A dermatome is an area of skin that is mainly supplied by afferent nerve fibres from the dorsal root of any given spinal nerve.[1][2] There are 8 cervical nerves (C1 being an exception with no dermatome), 12 thoracic nerves, 5 lumbar nerves and 5 sacral nerves. Each of these nerves relays sensation (including pain) from a particular region of skin to the brain.

Dermatomes of the upper and lower limbs (modified, after Keegan, J. J., and Garrett, F. D.)
Dermatomes of the upper parts of the body, displaying significant overlapping (modified, from Fender, after Foerster)
Anatomical terminology

The term is also used to refer to a part of an embryonic somite.

Along the thorax and abdomen the dermatomes are like a stack of discs forming a human, each supplied by a different spinal nerve. Along the arms and the legs, the pattern is different: the dermatomes run longitudinally along the limbs. Although the general pattern is similar in all people, the precise areas of innervation are as unique to an individual as fingerprints.

An area of skin innervated by a single nerve is called a peripheral nerve field.

The word dermatome is formed from Ancient Greek δέρμα 'skin, hide' and τέμνω 'cut'.

Clinical significance edit

Referred pain: Conscious perception of visceral sensations is referred to specific regions of the body that are not sources of the sensations. Some referred pain due to visceral sensations refer to dermatomes that send fibers to the same level of spinal cord.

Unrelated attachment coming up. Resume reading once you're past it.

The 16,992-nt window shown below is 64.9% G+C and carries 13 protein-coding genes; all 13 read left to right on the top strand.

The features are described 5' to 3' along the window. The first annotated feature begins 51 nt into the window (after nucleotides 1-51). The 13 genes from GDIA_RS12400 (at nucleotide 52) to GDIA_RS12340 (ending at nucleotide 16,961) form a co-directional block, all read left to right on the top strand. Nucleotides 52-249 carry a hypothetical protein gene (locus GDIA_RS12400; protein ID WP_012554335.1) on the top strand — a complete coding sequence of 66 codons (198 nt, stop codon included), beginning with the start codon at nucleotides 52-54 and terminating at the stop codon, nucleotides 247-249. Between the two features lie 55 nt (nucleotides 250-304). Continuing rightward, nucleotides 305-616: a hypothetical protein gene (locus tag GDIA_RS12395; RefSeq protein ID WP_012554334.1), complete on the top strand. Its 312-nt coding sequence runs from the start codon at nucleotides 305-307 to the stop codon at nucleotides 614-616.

A dermatome is an area of skin supplied by sensory neurons that arise from a spinal nerve ganglion. Symptoms that follow a dermatome (e.g. like pain or a rash) may indicate a pathology that involves the related nerve root. Examples include somatic dysfunction of the spine or viral infection. Certain skin problems tend to orient the lesions in the dermatomal direction.

In referred pain, sensory nerve fibers such as that from dermatomes may come together at the same spinal cord level as the general visceral afferent fibers such as that from the heart. When the general visceral sensory fiber is stimulated, the central nervous system does not clearly discern whether the pain is coming from the body wall or from the viscera, so it perceives the pain as coming from somewhere on the body wall, e.g. left arm/hand pain, jaw pain. So the pain is "referred to" the related dermatomes of the same spinal segment.[3]

Viruses that lie dormant in nerve ganglia (e.g. varicella zoster virus, which causes both chickenpox and shingles), often cause either pain, rash or both in a pattern defined by a dermatome (a zosteriform pattern). However, the symptoms may not appear across the entire dermatome.

Important dermatomes and anatomical landmarks edit

Following is a list of spinal nerves and points that are characteristically belonging to the dermatome of each nerve:[4]

Dermatomes of the lower limb (modified, from Fender, after Foerster)

Following is a list of cranial nerves responsible for sensation from the face:

Additional images edit

See also edit

References edit

  1. ^ Kishner, Stephen. "Dermatomes Anatomy". eMedicine. Medscape. Retrieved 2013-10-09.
  2. ^ "dermatome". The Free Dictionary by Farlex, Medical dictionary. Archived from the original on 2017-09-16.
  3. ^ "Referred Pain". Physiopedia. 2019-02-02. Archived from the original on 2019-05-21. cited van Cranenburghauthors, B. (1997). SCHEMA'S FYSIOLOGIE. Maarssen: Elsevier/De Tijdstroom. pp. 53, 65, 70.
  4. ^ "International Standards for the Classification of Spinal Cord Injury - Key Sensory Points" (PDF). American Spinal Injury Association. June 2008. Archived from the original (PDF) on 2016-03-04.

External links edit